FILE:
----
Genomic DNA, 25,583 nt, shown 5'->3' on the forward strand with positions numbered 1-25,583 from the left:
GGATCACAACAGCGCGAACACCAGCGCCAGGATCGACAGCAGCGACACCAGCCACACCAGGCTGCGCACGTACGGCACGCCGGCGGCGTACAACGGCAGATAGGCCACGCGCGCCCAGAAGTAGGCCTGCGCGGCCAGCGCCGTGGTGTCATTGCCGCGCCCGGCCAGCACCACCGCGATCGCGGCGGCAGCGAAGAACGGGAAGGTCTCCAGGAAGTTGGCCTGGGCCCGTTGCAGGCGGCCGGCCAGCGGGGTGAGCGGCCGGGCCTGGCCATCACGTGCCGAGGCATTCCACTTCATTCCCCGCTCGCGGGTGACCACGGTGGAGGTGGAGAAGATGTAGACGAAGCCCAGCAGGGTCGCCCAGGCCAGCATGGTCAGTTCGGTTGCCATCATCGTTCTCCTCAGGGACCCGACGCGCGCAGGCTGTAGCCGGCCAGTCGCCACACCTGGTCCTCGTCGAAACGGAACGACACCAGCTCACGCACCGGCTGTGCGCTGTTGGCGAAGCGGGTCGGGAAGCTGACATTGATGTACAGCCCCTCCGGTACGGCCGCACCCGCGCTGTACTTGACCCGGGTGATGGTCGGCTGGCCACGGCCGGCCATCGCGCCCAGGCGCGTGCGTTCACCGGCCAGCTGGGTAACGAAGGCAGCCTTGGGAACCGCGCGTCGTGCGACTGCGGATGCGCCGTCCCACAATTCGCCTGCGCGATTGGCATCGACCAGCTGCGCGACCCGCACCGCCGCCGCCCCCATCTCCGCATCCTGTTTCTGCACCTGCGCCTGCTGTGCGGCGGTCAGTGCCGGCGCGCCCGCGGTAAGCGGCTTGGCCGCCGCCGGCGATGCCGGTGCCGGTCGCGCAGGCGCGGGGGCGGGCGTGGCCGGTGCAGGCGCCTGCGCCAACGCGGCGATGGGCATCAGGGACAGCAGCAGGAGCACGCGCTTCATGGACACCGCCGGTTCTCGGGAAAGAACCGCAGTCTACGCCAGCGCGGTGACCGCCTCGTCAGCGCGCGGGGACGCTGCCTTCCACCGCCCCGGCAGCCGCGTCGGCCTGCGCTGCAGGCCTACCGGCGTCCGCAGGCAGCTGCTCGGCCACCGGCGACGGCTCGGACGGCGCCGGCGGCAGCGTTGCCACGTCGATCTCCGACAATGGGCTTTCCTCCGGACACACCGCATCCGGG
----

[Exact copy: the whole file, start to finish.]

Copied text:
Genomic DNA, 25,583 nt, shown 5'->3' on the forward strand with positions numbered 1-25,583 from the left:
GGATCACAACAGCGCGAACACCAGCGCCAGGATCGACAGCAGCGACACCAGCCACACCAGGCTGCGCACGTACGGCACGCCGGCGGCGTACAACGGCAGATAGGCCACGCGCGCCCAGAAGTAGGCCTGCGCGGCCAGCGCCGTGGTGTCATTGCCGCGCCCGGCCAGCACCACCGCGATCGCGGCGGCAGCGAAGAACGGGAAGGTCTCCAGGAAGTTGGCCTGGGCCCGTTGCAGGCGGCCGGCCAGCGGGGTGAGCGGCCGGGCCTGGCCATCACGTGCCGAGGCATTCCACTTCATTCCCCGCTCGCGGGTGACCACGGTGGAGGTGGAGAAGATGTAGACGAAGCCCAGCAGGGTCGCCCAGGCCAGCATGGTCAGTTCGGTTGCCATCATCGTTCTCCTCAGGGACCCGACGCGCGCAGGCTGTAGCCGGCCAGTCGCCACACCTGGTCCTCGTCGAAACGGAACGACACCAGCTCACGCACCGGCTGTGCGCTGTTGGCGAAGCGGGTCGGGAAGCTGACATTGATGTACAGCCCCTCCGGTACGGCCGCACCCGCGCTGTACTTGACCCGGGTGATGGTCGGCTGGCCACGGCCGGCCATCGCGCCCAGGCGCGTGCGTTCACCGGCCAGCTGGGTAACGAAGGCAGCCTTGGGAACCGCGCGTCGTGCGACTGCGGATGCGCCGTCCCACAATTCGCCTGCGCGATTGGCATCGACCAGCTGCGCGACCCGCACCGCCGCCGCCCCCATCTCCGCATCCTGTTTCTGCACCTGCGCCTGCTGTGCGGCGGTCAGTGCCGGCGCGCCCGCGGTAAGCGGCTTGGCCGCCGCCGGCGATGCCGGTGCCGGTCGCGCAGGCGCGGGGGCGGGCGTGGCCGGTGCAGGCGCCTGCGCCAACGCGGCGATGGGCATCAGGGACAGCAGCAGGAGCACGCGCTTCATGGACACCGCCGGTTCTCGGGAAAGAACCGCAGTCTACGCCAGCGCGGTGACCGCCTCGTCAGCGCGCGGGGACGCTGCCTTCCACCGCCCCGGCAGCCGCGTCGGCCTGCGCTGCAGGCCTACCGGCGTCCGCAGGCAGCTGCTCGGCCACCGGCGACGGCTCGGACGGCGCCGGCGGCAGCGTTGCCACGTCGATCTCCGACAATGGGCTTTCCTCCGGACACACCGCATCCGGG